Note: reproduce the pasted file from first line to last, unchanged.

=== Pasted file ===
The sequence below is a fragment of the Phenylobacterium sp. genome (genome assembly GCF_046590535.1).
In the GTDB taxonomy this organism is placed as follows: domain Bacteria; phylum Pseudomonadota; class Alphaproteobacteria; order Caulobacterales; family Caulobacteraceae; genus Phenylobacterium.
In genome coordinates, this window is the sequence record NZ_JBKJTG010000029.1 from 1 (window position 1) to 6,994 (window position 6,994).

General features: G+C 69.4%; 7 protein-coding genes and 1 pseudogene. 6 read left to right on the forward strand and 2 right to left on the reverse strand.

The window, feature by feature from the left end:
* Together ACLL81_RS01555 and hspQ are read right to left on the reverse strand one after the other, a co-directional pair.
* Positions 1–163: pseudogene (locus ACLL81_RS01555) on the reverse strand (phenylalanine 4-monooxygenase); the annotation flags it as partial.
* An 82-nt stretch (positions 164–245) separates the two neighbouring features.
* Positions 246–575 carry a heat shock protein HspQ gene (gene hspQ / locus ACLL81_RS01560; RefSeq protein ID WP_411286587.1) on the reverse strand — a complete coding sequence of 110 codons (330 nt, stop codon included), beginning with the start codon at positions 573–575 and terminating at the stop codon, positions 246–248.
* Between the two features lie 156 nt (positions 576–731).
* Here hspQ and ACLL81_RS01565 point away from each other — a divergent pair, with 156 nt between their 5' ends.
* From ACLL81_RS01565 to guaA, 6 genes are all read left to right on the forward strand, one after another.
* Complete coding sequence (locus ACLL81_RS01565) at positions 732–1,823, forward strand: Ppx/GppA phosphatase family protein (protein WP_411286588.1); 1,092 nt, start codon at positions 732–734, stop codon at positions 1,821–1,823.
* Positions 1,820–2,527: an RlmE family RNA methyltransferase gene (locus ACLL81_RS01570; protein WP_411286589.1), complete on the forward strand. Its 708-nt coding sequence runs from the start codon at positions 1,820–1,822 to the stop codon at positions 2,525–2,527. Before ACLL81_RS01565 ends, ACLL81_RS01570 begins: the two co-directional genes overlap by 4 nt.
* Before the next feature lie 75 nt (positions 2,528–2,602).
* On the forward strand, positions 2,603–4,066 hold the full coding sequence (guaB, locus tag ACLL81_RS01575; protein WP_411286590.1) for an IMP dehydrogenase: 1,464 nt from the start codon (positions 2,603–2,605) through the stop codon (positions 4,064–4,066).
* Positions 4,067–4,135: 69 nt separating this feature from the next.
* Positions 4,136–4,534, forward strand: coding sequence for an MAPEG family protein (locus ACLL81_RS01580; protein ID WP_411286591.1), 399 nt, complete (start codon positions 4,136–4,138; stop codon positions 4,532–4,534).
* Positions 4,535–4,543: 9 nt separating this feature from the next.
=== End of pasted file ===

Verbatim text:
The sequence below is a fragment of the Phenylobacterium sp. genome (genome assembly GCF_046590535.1).
In the GTDB taxonomy this organism is placed as follows: domain Bacteria; phylum Pseudomonadota; class Alphaproteobacteria; order Caulobacterales; family Caulobacteraceae; genus Phenylobacterium.
In genome coordinates, this window is the sequence record NZ_JBKJTG010000029.1 from 1 (window position 1) to 6,994 (window position 6,994).

General features: G+C 69.4%; 7 protein-coding genes and 1 pseudogene. 6 read left to right on the forward strand and 2 right to left on the reverse strand.

The window, feature by feature from the left end:
* Together ACLL81_RS01555 and hspQ are read right to left on the reverse strand one after the other, a co-directional pair.
* Positions 1–163: pseudogene (locus ACLL81_RS01555) on the reverse strand (phenylalanine 4-monooxygenase); the annotation flags it as partial.
* An 82-nt stretch (positions 164–245) separates the two neighbouring features.
* Positions 246–575 carry a heat shock protein HspQ gene (gene hspQ / locus ACLL81_RS01560; RefSeq protein ID WP_411286587.1) on the reverse strand — a complete coding sequence of 110 codons (330 nt, stop codon included), beginning with the start codon at positions 573–575 and terminating at the stop codon, positions 246–248.
* Between the two features lie 156 nt (positions 576–731).
* Here hspQ and ACLL81_RS01565 point away from each other — a divergent pair, with 156 nt between their 5' ends.
* From ACLL81_RS01565 to guaA, 6 genes are all read left to right on the forward strand, one after another.
* Complete coding sequence (locus ACLL81_RS01565) at positions 732–1,823, forward strand: Ppx/GppA phosphatase family protein (protein WP_411286588.1); 1,092 nt, start codon at positions 732–734, stop codon at positions 1,821–1,823.
* Positions 1,820–2,527: an RlmE family RNA methyltransferase gene (locus ACLL81_RS01570; protein WP_411286589.1), complete on the forward strand. Its 708-nt coding sequence runs from the start codon at positions 1,820–1,822 to the stop codon at positions 2,525–2,527. Before ACLL81_RS01565 ends, ACLL81_RS01570 begins: the two co-directional genes overlap by 4 nt.
* Before the next feature lie 75 nt (positions 2,528–2,602).
* On the forward strand, positions 2,603–4,066 hold the full coding sequence (guaB, locus tag ACLL81_RS01575; protein WP_411286590.1) for an IMP dehydrogenase: 1,464 nt from the start codon (positions 2,603–2,605) through the stop codon (positions 4,064–4,066).
* Positions 4,067–4,135: 69 nt separating this feature from the next.
* Positions 4,136–4,534, forward strand: coding sequence for an MAPEG family protein (locus ACLL81_RS01580; protein ID WP_411286591.1), 399 nt, complete (start codon positions 4,136–4,138; stop codon positions 4,532–4,534).
* Positions 4,535–4,543: 9 nt separating this feature from the next.